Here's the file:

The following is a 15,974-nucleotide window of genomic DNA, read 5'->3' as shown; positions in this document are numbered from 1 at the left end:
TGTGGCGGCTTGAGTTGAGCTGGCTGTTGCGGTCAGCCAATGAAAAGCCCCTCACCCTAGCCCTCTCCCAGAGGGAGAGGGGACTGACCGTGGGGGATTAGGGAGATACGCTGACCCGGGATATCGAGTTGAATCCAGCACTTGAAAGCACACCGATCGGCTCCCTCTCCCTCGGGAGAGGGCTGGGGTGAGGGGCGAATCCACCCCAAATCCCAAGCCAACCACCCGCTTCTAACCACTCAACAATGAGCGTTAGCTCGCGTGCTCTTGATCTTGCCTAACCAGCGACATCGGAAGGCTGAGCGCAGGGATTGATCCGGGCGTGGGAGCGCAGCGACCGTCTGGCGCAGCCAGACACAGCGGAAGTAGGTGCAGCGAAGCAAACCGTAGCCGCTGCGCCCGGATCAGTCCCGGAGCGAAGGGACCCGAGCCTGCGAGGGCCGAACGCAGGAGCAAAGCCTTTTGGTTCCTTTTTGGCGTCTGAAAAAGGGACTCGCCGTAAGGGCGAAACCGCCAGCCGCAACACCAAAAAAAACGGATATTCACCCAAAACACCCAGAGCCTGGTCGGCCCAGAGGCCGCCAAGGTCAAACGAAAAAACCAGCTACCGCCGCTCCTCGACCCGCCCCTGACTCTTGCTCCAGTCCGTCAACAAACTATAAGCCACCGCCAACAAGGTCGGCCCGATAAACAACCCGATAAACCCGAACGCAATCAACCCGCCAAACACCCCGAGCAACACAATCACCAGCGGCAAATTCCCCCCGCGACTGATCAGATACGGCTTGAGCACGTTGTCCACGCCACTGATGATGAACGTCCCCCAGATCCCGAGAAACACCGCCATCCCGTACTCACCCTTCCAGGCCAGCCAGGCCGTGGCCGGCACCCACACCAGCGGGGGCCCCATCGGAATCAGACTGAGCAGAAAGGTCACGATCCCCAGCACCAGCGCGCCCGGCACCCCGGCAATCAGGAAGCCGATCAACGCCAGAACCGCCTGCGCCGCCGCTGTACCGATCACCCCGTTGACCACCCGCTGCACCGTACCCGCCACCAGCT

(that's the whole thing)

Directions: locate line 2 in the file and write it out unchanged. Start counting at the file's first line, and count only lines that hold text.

TGTGGCGGCTTGAGTTGAGCTGGCTGTTGCGGTCAGCCAATGAAAAGCCCCTCACCCTAGCCCTCTCCCAGAGGGAGAGGGGACTGACCGTGGGGGATTAGGGAGATACGCTGACCCGGGATATCGAGTTGAATCCAGCACTTGAAAGCACACCGATCGGCTCCCTCTCCCTCGGGAGAGGGCTGGGGTGAGGGGCGAATCCACCCCAAATCCCAAGCCAACCACCCGCTTCTAACCACTCAACAATGAGCGTTAGCTCGCGTGCTCTTGATCTTGCCTAACCAGCGACATCGGAAGGCTGAGCGCAGGGATTGATCCGGGCGTGGGAGCGCAGCGACCGTCTGGCGCAGCCAGACACAGCGGAAGTAGGTGCAGCGAAGCAAACCGTAGCCGCTGCGCCCGGATCAGTCCCGGAGCGAAGGGACCCGAGCCTGCGAGGGCCGAACGCAGGAGCAAAGCCTTTTGGTTCCTTTTTGGCGTCTGAAAAAGGGACTCGCCGTAAGGGCGAAACCGCCAGCCGCAACACCAAAAAAAACGGATATTCACCCAAAACACCCAGAGCCTGGTCGGCCCAGAGGCCGCCAAGGTCAAACGAAAAAACCAGCTACCGCCGCTCCTCGACCCGCCCCTGACTCTTGCTCCAGTCCGTCAACAAACTATAAGCCACCGCCAACAAGGTCGGCCCGATAAACAACCCGATAAACCCGAACGCAATCAACCCGCCAAACACCCCGAGCAACACAATCACCAGCGGCAAATTCCCCCCGCGACTGATCAGATACGGCTTGAGCACGTTGTCCACGCCACTGATGATGAACGTCCCCCAGATCCCGAGAAACACCGCCATCCCGTACTCACCCTTCCAGGCCAGCCAGGCCGTGGCCGGCACCCACACCAGCGGGGGCCCCATCGGAATCAGACTGAGCAGAAAGGTCACGATCCCCAGCACCAGCGCGCCCGGCACCCCGGCAATCAGGAAGCCGATCAACGCCAGAACCGCCTGCGCCGCCGCTGTACCGATCACCCCGTTGACCACCCGCTGCACCGTACCCGCCACCAGCT